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Polysaccharide Storage Myopathy Explained

Tuesday, November 14, 2017 - 6:00pm to 7:00pm
Event Type: 

On November 14th, 2017 Michigan State University veterinarian Dr. Stephanie Valberg will present a webinar explaining Polysaccharide storage myopathy (PSSM) a muscle disease in horses.  The FREE webinar will take place at 7 pm EDT and is sponsored by My Horse University, an online horse management program, based out of Michigan State University Extension.


Fiber and the Horse

Forages as hay or pasture make up the major share of the horse's daily intake. The energy and nutritive value of forages varies considerably and to a large extent is determined by the fiber content and fiber quality. Fibrous carbohydrates, also known as structural carbohydrates, are not digested in the small intestine but rather are digested by billions of bacteria in the hindgut. Some of the end products of bacterial fermentation include substances called volatile fatty acids (VFA) which are absorbed from the hindgut and used as a valuable source of energy. Feeds that contain structural carbohydrates are pasture, all types of hay, sugar beet pulp, soybean hulls and oat hulls.

Why is fiber beneficial?

  • Fiber provides a source of calories for horses.
  • Forage helps keep the gut full  
  • Fiber soaks up and holds water in the horse’s gut which acts a reservoir when horses need it.

There is not an exact requirement for fiber but diets that don’t provide enough fiber can cause major problems such as colic, dehydration, boredom and others.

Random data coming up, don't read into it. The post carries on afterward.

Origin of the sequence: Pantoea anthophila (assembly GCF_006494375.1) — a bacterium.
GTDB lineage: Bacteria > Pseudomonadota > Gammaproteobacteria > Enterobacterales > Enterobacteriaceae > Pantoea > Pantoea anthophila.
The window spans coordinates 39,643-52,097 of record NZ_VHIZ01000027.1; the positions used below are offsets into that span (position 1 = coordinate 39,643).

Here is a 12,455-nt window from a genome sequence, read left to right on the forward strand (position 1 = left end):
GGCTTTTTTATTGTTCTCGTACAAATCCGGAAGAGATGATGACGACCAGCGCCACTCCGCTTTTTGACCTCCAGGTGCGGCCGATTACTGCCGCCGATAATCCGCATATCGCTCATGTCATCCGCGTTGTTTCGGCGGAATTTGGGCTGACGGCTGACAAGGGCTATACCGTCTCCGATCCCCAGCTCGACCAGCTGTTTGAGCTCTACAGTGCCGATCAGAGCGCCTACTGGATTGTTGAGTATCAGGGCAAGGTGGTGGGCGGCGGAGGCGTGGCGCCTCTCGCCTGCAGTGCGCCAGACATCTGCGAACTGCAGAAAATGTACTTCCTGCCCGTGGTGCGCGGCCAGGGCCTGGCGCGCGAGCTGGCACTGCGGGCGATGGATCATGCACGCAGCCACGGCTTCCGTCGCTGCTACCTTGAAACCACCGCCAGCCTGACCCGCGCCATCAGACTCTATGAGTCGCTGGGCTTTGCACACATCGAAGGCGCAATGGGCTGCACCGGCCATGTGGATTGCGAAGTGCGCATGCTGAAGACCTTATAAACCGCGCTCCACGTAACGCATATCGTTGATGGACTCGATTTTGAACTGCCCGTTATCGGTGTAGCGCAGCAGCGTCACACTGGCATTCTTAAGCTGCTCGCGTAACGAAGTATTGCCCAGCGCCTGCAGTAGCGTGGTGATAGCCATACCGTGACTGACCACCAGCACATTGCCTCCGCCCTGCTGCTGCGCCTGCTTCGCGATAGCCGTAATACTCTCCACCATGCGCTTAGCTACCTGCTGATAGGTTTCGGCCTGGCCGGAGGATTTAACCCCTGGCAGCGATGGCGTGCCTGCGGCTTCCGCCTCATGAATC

Horses consuming pasture
ISU Horses Consuming Pasture

Horses should be fed a minimum of 1.5% of its bodyweight in fibrous feeds per day. This is equivalent to 1.5 lb./100 lb. bodyweight (equivalent to 15 lbs./day for a 1,000 lb. horse). At this level, horses can keep their gut full and have plenty of feed to chew on. Many horses will consume 2% of their bodyweight in forage per day. The type of forage used in horse feeding should be carefully selected so that appropriate levels of energy and nutrients are provided. Knowing the components of the forage or fibrous feed will allow an owner to feed the best grain mix to meet any deficits in the fibrous feed.


Nutrition for the Gestating and Lactating Mare

A mare's gestation or pregnancy is approximately 340 days (11 months). Special attention must be given to the diet of the pregnant mare from conception to foaling. During the first eight months of pregnancy, the foal does not gain much weight. In fact, the fetus at the 7th month may only weigh between 8.8 and 16.5 lbs. Many mares are able to obtain enough calories and protein from high quality forages such as alfalfa/grass hay mix. Fresh pasture is also a source of nutrients for the pregnant mare. The equine fetus grows linearly during the second half of gestation and will gain 75% of its final birth weight between mid and late gestation. Birth weight of the foal is expected to be 8-10% of the mare’s initial body weight. Gestational weight of the mare is expected be 12-16% of a mare’s initial weight.